The views expressed in our content reflect individual perspectives and do not represent the official views of the Baha'i Faith.

NewspapersThis is Part 2 of Truth — Through the Eyes of the Media :

Bombarded by our culture’s constant media barrage, post-modern people must find a way to determine the truth for themselves. The Baha’i teachings say that:

…God has created in man the power of reason, whereby man is enabled to investigate reality. God has not intended man to imitate blindly his fathers and ancestors. He has endowed him with mind, or the faculty of reasoning, by the exercise of which he is to investigate and discover the truth, and that which he finds real and true he must accept. He must not be an imitator or blind follower of any soul. He must not rely implicitly upon the opinion of any man without investigation; nay, each soul must seek intelligently and independently, arriving at a real conclusion and bound only by that reality. – Abdu’l-Baha, The Promulgation of Universal Peace, p. 291.

We should investigate truth for ourselves, not only because each person needs to determine their own truth, but because the media has an incredible influence over how we think and feel about ourselves personally and about those around us.

Without our own investigation and experience, the media, and people in general, can persuade us to see their views as reality. Most commonly, we receive innumerable messages from media that tell us how to view race, religion, class, and/or culture. These experiences of others and in the media are not ours – and therefore, we cannot just accept them as reality.

Press conferenceSometimes, if we do accept others’ opinions as ours without a critical eye, negative or unrealistic views may form in us about others, rather than the more realistic and even positive views that we create based on own investigation and experience. With constant exposure to the media in all its forms regarding culture, race or religion, without our own investigation, we may very well develop a certain pattern of judgment that we might not even realize is happening.

Similarly, in terms of the media at least, its views of people are mainly “material”. The value of a person is based on, for example, how one looks, what house one lives in, what car one drives, if a person associates with the “right” crowd or even the “right” religion. The value of a person may be based on the color of their skin, if they are rich or poor, or by how they dress. In other words, modern media often tells us that the value of a human being comes from their material reality, not their inner, spiritual nature. Not that we should expect anything more from most media — but for those who believe in God and/or spirituality, the value of a person is much more than material. In determining the whole truth, this spiritual side is a crucial element missing from that viewpoint.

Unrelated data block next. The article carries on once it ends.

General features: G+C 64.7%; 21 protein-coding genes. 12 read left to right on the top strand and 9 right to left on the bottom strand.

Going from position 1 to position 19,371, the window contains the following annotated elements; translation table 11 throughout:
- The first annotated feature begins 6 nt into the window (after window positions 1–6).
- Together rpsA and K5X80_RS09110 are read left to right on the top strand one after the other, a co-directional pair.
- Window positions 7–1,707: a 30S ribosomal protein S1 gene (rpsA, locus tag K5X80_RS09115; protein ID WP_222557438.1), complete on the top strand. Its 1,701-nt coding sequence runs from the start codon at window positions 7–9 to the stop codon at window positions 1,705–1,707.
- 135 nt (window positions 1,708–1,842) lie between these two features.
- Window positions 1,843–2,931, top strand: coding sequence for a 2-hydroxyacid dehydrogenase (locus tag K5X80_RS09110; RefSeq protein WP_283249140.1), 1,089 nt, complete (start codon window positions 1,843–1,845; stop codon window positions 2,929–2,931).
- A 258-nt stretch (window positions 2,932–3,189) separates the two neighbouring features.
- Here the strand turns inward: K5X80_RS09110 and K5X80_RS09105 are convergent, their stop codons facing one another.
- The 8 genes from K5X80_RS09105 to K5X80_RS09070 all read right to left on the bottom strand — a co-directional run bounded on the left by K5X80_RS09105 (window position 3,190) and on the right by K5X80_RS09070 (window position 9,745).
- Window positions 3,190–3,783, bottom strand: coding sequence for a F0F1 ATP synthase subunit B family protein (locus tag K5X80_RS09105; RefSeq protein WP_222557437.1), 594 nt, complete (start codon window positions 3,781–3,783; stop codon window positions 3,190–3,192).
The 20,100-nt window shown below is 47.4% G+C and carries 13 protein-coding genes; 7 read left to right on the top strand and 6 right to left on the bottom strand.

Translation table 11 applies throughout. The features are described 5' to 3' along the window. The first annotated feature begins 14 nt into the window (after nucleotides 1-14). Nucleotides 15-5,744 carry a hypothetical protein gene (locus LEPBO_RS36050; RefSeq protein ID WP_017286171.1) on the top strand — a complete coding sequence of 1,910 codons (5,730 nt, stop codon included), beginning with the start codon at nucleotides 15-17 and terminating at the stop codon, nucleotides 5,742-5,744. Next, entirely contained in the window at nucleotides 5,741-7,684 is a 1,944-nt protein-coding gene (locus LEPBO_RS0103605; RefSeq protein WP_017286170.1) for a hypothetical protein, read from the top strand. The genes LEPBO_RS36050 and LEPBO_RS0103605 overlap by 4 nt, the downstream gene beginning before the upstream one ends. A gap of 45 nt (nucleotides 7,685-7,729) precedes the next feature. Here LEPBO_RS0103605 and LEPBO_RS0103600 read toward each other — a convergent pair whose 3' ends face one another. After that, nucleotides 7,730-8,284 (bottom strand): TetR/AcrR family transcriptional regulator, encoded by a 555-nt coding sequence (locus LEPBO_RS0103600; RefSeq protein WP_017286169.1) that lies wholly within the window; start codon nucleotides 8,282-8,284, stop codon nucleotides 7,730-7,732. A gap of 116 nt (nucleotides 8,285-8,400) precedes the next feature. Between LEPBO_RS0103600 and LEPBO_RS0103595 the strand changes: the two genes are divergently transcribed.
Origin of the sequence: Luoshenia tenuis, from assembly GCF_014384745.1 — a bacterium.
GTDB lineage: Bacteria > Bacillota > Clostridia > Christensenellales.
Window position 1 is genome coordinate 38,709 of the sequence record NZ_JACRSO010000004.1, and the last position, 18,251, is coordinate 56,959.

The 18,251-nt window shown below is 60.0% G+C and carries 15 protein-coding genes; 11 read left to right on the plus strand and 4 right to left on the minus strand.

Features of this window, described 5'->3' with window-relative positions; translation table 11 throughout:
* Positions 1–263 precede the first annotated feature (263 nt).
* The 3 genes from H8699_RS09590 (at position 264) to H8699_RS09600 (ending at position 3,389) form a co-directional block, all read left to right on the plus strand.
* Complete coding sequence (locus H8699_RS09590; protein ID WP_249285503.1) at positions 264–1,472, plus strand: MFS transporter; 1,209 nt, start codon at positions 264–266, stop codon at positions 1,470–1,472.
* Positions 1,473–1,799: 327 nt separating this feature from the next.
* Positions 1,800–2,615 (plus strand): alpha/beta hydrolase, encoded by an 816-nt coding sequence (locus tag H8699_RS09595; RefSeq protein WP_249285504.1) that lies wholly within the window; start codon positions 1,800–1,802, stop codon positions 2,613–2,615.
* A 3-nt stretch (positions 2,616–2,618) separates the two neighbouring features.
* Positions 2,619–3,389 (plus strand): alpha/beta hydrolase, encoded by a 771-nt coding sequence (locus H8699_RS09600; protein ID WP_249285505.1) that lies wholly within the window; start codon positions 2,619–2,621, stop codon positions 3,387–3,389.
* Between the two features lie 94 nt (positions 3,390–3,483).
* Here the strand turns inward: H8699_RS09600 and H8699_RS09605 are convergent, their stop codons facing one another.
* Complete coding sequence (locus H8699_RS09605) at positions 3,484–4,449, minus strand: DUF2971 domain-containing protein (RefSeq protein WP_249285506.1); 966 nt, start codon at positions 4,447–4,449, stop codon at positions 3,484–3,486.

Tragically, the opinions of the media and/or others can stop us from investigating truth to begin with. For example, if fear of a particular race, religion or culture is being projected in the media, we might develop a conscious or unconscious fear — and this may stop us from talking to someone different than us, being involved with others from a different group or doing something we might not normally do. There are many beautiful and diverse races, cultures and religions to learn from, and to stop ourselves from investigating them because we see through others’ eyes and not our own can become a manifest loss. If you look carefully, every Holy Book of every great Faith tells us to judge for ourselves:

Ask and it will be given to you; seek and you will find; knock and the door will be opened to you. The Bible, Mathew 7:77.

…blind imitation of the past will stunt the mind. But once every soul inquireth into truth, society will be freed from the darkness of continually repeating the past. – Abdu’l-Baha, Selections from the Writings of Abdu’l-Baha, p. 248.

So next time you read or hear something in the media or, someone says something to you, remember to step back and use your own spirit to reflect and find the truth. Ask yourself questions like “what do I see in this other person based on my feelings of them?” “Are my feelings of them based on what I see or how they behave?” “And have I formed this opinion of them from the opinions of others or the media?” Seek, investigate, and explore — because you never know what you’re going to find.

Read the previous article: Truth — Through the Eyes of the Media

2 Comments

characters remaining
  • Clarice Ledoux
    Jun 29, 2016
    This is a really interesting perspective on finding your own truth. I loved how you talked about people focus on finding the "right" religion. I feel like the "right" religion really just depends on the person. It's different for everyone. For anyone out there looking for religion: stick with it and be patient! You'll find your truth. http://chcus.org/mission-statement/
  • David Lewis
    Feb 05, 2014
    Jesus spoke in language for that day that was a test for our spiritual ears. When he said "Let the dead bury the dead' if we insert the word spiitual dead bury the dead - he is talking about those who were never able to discern the spiritual side of creation who are dead to the spirit to let them be dead in that spirit for they do not have the eyes to see and the ears to here his hidden meaning. Baha'u'llah today has clafified all scriptures and writes in a clear manner for humanity who now ...can read and use their mind to figure out all scripture. He is also recorded first hand no one can find anything that Christ wrote we have all hundred volumes he wrote to lead us for 1000 years.
    Read more...